5 Essential Tips for Keeping Your Refrigerator Clean and Organized

5 Essential Tips for Keeping Your Refrigerator Clean and Organized

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Kelli Foster
Aug 30, 2015
(Image credit: Alexis Buryk)

Your refrigerator is probably the most-used appliance in your kitchen, so it's only natural to encounter spills, drips, sticky spots, and food debris. It happens to even the cleanest of cooks; the key is knowing these five essential tips that will keep it clean and organized year-round.

1. Pull the fridge away from the wall to clean the coils.

Every refrigerator has a condenser, the unit that releases heat through those squiggly looking coils located at the back of the fridge or across the bottom front (behind a grille). Over time these coils can accumulate dust, dirt, and grime, which causes the compressor to have to double its energy usage to keep up the work. Not only is this inefficient, but it's unsustainable; eventually that fridge is going to break down!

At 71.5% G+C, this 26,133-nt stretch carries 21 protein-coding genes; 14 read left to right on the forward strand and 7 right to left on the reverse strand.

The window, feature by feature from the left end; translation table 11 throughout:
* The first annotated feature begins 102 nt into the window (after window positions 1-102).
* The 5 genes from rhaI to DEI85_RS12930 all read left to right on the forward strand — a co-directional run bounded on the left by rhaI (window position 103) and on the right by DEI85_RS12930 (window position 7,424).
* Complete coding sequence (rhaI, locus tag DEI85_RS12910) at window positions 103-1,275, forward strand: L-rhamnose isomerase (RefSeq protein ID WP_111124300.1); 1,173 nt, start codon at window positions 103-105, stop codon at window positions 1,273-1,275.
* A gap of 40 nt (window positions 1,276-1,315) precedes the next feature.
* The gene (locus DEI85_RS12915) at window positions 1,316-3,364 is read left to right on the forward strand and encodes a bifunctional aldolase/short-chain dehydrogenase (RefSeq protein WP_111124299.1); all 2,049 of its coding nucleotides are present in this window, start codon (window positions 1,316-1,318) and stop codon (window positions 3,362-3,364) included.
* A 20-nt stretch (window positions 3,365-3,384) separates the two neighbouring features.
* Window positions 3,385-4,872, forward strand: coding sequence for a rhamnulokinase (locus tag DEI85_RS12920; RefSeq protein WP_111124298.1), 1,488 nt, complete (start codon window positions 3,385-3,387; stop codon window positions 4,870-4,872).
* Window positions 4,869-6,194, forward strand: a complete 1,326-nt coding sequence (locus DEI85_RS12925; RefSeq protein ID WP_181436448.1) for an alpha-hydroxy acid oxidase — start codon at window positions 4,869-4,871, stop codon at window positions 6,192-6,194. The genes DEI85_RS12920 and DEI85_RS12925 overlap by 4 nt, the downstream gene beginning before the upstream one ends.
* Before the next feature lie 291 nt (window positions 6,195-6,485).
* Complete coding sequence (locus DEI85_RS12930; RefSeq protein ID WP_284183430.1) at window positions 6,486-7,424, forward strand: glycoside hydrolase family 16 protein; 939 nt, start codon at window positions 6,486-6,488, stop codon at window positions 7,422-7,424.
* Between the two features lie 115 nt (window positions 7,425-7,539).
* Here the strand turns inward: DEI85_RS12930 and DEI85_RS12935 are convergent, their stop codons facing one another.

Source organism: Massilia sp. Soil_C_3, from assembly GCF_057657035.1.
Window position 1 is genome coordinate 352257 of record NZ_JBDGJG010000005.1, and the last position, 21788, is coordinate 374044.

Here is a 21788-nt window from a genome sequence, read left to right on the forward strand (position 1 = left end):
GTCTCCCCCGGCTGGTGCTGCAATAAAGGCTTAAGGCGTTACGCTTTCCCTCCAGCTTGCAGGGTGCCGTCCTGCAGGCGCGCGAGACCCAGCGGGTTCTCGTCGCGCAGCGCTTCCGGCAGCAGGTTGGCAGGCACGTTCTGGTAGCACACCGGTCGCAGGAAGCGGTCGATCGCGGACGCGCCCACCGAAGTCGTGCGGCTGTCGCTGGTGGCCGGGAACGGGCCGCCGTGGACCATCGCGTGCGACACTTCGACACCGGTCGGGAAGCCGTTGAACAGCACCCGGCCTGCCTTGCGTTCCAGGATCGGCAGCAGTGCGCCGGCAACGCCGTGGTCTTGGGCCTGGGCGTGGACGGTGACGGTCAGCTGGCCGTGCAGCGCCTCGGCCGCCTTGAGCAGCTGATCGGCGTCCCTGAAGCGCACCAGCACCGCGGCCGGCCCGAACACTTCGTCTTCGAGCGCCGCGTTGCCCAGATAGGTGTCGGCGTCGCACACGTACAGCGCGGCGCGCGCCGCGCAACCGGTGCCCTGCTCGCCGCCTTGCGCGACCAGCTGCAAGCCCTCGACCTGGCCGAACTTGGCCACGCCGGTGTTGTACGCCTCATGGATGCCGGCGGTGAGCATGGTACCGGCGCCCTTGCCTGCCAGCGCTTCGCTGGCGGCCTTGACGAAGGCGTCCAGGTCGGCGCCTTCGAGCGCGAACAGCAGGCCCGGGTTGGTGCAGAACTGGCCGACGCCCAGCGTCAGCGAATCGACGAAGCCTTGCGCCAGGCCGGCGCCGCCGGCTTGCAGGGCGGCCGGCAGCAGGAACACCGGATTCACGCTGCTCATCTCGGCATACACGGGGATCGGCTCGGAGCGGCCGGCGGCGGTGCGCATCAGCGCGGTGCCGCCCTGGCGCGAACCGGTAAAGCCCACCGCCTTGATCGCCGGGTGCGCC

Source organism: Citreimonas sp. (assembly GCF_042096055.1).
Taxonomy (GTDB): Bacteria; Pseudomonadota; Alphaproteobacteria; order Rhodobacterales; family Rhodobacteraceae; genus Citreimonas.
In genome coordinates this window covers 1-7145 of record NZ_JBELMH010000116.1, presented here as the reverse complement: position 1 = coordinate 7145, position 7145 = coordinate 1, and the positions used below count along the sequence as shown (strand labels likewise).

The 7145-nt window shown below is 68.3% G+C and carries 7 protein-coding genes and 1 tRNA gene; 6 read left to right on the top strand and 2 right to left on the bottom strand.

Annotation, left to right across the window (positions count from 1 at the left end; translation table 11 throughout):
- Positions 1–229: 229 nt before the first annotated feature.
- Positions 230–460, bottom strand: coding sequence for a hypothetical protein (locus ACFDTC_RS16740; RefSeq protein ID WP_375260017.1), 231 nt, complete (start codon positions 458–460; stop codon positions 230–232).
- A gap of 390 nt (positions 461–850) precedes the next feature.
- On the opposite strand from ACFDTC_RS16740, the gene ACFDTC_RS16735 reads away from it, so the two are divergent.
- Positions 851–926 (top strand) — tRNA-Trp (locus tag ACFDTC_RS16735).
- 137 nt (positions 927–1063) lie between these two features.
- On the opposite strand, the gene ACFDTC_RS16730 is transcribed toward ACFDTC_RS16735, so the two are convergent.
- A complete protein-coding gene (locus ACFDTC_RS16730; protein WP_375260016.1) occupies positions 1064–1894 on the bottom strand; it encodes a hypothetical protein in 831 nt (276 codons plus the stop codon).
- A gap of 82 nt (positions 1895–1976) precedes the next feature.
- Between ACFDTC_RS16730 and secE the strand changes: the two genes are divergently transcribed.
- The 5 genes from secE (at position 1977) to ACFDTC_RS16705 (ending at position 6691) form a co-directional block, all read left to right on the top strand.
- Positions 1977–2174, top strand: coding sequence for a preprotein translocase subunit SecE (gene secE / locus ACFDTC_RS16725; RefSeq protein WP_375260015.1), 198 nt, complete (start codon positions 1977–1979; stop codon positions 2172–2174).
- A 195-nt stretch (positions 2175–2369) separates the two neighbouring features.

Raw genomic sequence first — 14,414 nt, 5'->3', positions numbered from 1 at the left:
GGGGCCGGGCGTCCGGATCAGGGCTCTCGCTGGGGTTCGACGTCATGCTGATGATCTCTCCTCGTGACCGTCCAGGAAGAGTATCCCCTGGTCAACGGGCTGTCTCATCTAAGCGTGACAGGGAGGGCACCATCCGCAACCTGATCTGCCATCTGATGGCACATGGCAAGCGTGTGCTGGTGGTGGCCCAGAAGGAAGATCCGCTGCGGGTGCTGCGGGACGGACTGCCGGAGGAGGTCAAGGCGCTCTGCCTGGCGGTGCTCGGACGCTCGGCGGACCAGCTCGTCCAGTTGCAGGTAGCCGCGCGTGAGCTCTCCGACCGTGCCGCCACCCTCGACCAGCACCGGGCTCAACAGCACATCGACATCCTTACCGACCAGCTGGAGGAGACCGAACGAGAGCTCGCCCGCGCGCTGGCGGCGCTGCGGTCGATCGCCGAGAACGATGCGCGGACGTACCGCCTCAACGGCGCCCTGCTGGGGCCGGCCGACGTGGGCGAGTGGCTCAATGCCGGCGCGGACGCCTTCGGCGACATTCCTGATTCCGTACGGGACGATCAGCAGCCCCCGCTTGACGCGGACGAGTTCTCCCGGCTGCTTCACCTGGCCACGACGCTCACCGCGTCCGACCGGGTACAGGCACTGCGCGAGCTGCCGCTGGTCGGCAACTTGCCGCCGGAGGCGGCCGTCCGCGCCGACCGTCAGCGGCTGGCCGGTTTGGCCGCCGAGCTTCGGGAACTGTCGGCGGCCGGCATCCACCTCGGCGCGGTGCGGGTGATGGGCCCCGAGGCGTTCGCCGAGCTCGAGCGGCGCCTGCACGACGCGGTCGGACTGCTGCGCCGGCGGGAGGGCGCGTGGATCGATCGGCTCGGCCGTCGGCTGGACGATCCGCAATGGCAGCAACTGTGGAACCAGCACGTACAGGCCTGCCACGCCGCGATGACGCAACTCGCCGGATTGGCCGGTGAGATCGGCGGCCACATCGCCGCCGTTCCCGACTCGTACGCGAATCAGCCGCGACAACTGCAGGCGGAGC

2. Yes, you can use your vacuum for cleaning the fridge.

If your vacuum has a small brush attachment, use it to clean the crisper drawers in your fridge. It can be a struggle to get these drawers out; instead, use your vacuum to clean out all dried-up leaves, scraps, and dirt from root vegetables.

3. Try cleaning out the fridge every two weeks to avoid a massive deep-cleaning project.

This sounds like more work than it really is, I promise. Take a page out of Eva Katz's playbook, and avoid the massive all-day scrubbing project by cleaning and re-organizing your fridge every two weeks. The trick that makes this regular task so easy for Eva is labeling and dating all the items in the fridge. That way it's easy to know when something needs to be tossed.

4. Wipe down bottles and jars when cleaning the fridge.

You've taken the time to empty your fridge, removing the shelves and drawers for a good cleaning, so don't put sticky jars and bottles back in there. Wipe each one down with a damp cloth before putting them back in the fridge.

5. Arrange items based on the temperature the foods need to be cooked to.

We like to use professional and restaurant kitchens as models since they organize their fridges with food safety in mind. Things that need no cooking to be safe to eat (like prepared foods or leftovers) are placed at the top, then everything else is organized downwards based on the temperature it needs to be cooked to, with the foods needing to be cooked to the highest temperature (like chicken) placed at the bottom.

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